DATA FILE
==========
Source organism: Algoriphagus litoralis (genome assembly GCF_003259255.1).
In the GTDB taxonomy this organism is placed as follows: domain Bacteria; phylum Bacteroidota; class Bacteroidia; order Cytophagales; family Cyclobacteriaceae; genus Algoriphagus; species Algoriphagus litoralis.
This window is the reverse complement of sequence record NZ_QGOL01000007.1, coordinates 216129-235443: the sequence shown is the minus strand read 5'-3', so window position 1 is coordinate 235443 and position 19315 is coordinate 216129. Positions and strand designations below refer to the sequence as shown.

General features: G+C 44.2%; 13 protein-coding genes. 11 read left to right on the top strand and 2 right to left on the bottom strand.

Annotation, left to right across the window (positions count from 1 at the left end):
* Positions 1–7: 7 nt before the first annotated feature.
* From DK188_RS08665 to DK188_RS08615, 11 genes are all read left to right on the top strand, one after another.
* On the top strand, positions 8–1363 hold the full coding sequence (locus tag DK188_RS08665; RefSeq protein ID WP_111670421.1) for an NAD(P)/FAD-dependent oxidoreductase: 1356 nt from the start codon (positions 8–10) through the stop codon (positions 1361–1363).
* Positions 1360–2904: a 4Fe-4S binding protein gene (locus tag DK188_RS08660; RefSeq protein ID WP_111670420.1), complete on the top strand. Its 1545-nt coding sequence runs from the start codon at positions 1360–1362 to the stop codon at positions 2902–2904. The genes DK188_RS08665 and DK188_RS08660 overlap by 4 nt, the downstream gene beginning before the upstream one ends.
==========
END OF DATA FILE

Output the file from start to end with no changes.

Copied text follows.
Source organism: Algoriphagus litoralis (genome assembly GCF_003259255.1).
In the GTDB taxonomy this organism is placed as follows: domain Bacteria; phylum Bacteroidota; class Bacteroidia; order Cytophagales; family Cyclobacteriaceae; genus Algoriphagus; species Algoriphagus litoralis.
This window is the reverse complement of sequence record NZ_QGOL01000007.1, coordinates 216129-235443: the sequence shown is the minus strand read 5'-3', so window position 1 is coordinate 235443 and position 19315 is coordinate 216129. Positions and strand designations below refer to the sequence as shown.

General features: G+C 44.2%; 13 protein-coding genes. 11 read left to right on the top strand and 2 right to left on the bottom strand.

Annotation, left to right across the window (positions count from 1 at the left end):
* Positions 1–7: 7 nt before the first annotated feature.
* From DK188_RS08665 to DK188_RS08615, 11 genes are all read left to right on the top strand, one after another.
* On the top strand, positions 8–1363 hold the full coding sequence (locus tag DK188_RS08665; RefSeq protein ID WP_111670421.1) for an NAD(P)/FAD-dependent oxidoreductase: 1356 nt from the start codon (positions 8–10) through the stop codon (positions 1361–1363).
* Positions 1360–2904: a 4Fe-4S binding protein gene (locus tag DK188_RS08660; RefSeq protein ID WP_111670420.1), complete on the top strand. Its 1545-nt coding sequence runs from the start codon at positions 1360–1362 to the stop codon at positions 2902–2904. The genes DK188_RS08665 and DK188_RS08660 overlap by 4 nt, the downstream gene beginning before the upstream one ends.